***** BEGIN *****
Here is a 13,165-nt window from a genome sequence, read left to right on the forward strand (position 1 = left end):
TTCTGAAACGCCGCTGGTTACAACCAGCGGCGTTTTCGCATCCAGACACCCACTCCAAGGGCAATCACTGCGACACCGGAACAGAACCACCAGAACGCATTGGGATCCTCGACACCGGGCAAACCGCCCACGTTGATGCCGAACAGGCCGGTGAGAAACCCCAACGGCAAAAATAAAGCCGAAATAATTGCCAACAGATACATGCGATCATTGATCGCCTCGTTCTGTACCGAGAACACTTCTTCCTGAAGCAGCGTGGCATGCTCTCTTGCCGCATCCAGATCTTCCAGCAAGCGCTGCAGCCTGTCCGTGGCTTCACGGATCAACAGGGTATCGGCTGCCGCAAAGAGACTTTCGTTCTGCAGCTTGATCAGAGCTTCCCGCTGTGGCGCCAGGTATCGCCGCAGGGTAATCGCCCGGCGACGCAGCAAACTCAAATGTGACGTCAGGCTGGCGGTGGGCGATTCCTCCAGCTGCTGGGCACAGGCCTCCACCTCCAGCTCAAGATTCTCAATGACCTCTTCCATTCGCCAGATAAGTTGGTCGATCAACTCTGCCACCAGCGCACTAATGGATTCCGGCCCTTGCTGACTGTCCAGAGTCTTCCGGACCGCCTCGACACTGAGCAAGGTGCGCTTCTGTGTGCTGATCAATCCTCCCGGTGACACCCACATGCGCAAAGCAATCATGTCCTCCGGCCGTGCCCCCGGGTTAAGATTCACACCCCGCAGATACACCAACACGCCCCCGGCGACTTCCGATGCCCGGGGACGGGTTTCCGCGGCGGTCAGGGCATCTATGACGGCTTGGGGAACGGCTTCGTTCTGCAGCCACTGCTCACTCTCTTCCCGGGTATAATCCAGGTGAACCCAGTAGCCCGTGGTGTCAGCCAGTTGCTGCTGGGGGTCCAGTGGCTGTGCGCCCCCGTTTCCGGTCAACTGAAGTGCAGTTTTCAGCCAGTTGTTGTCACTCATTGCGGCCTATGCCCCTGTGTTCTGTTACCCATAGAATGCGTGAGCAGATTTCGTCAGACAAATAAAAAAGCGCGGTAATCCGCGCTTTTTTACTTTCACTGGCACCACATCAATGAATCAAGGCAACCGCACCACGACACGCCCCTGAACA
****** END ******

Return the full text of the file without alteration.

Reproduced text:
Here is a 13,165-nt window from a genome sequence, read left to right on the forward strand (position 1 = left end):
TTCTGAAACGCCGCTGGTTACAACCAGCGGCGTTTTCGCATCCAGACACCCACTCCAAGGGCAATCACTGCGACACCGGAACAGAACCACCAGAACGCATTGGGATCCTCGACACCGGGCAAACCGCCCACGTTGATGCCGAACAGGCCGGTGAGAAACCCCAACGGCAAAAATAAAGCCGAAATAATTGCCAACAGATACATGCGATCATTGATCGCCTCGTTCTGTACCGAGAACACTTCTTCCTGAAGCAGCGTGGCATGCTCTCTTGCCGCATCCAGATCTTCCAGCAAGCGCTGCAGCCTGTCCGTGGCTTCACGGATCAACAGGGTATCGGCTGCCGCAAAGAGACTTTCGTTCTGCAGCTTGATCAGAGCTTCCCGCTGTGGCGCCAGGTATCGCCGCAGGGTAATCGCCCGGCGACGCAGCAAACTCAAATGTGACGTCAGGCTGGCGGTGGGCGATTCCTCCAGCTGCTGGGCACAGGCCTCCACCTCCAGCTCAAGATTCTCAATGACCTCTTCCATTCGCCAGATAAGTTGGTCGATCAACTCTGCCACCAGCGCACTAATGGATTCCGGCCCTTGCTGACTGTCCAGAGTCTTCCGGACCGCCTCGACACTGAGCAAGGTGCGCTTCTGTGTGCTGATCAATCCTCCCGGTGACACCCACATGCGCAAAGCAATCATGTCCTCCGGCCGTGCCCCCGGGTTAAGATTCACACCCCGCAGATACACCAACACGCCCCCGGCGACTTCCGATGCCCGGGGACGGGTTTCCGCGGCGGTCAGGGCATCTATGACGGCTTGGGGAACGGCTTCGTTCTGCAGCCACTGCTCACTCTCTTCCCGGGTATAATCCAGGTGAACCCAGTAGCCCGTGGTGTCAGCCAGTTGCTGCTGGGGGTCCAGTGGCTGTGCGCCCCCGTTTCCGGTCAACTGAAGTGCAGTTTTCAGCCAGTTGTTGTCACTCATTGCGGCCTATGCCCCTGTGTTCTGTTACCCATAGAATGCGTGAGCAGATTTCGTCAGACAAATAAAAAAGCGCGGTAATCCGCGCTTTTTTACTTTCACTGGCACCACATCAATGAATCAAGGCAACCGCACCACGACACGCCCCTGAACA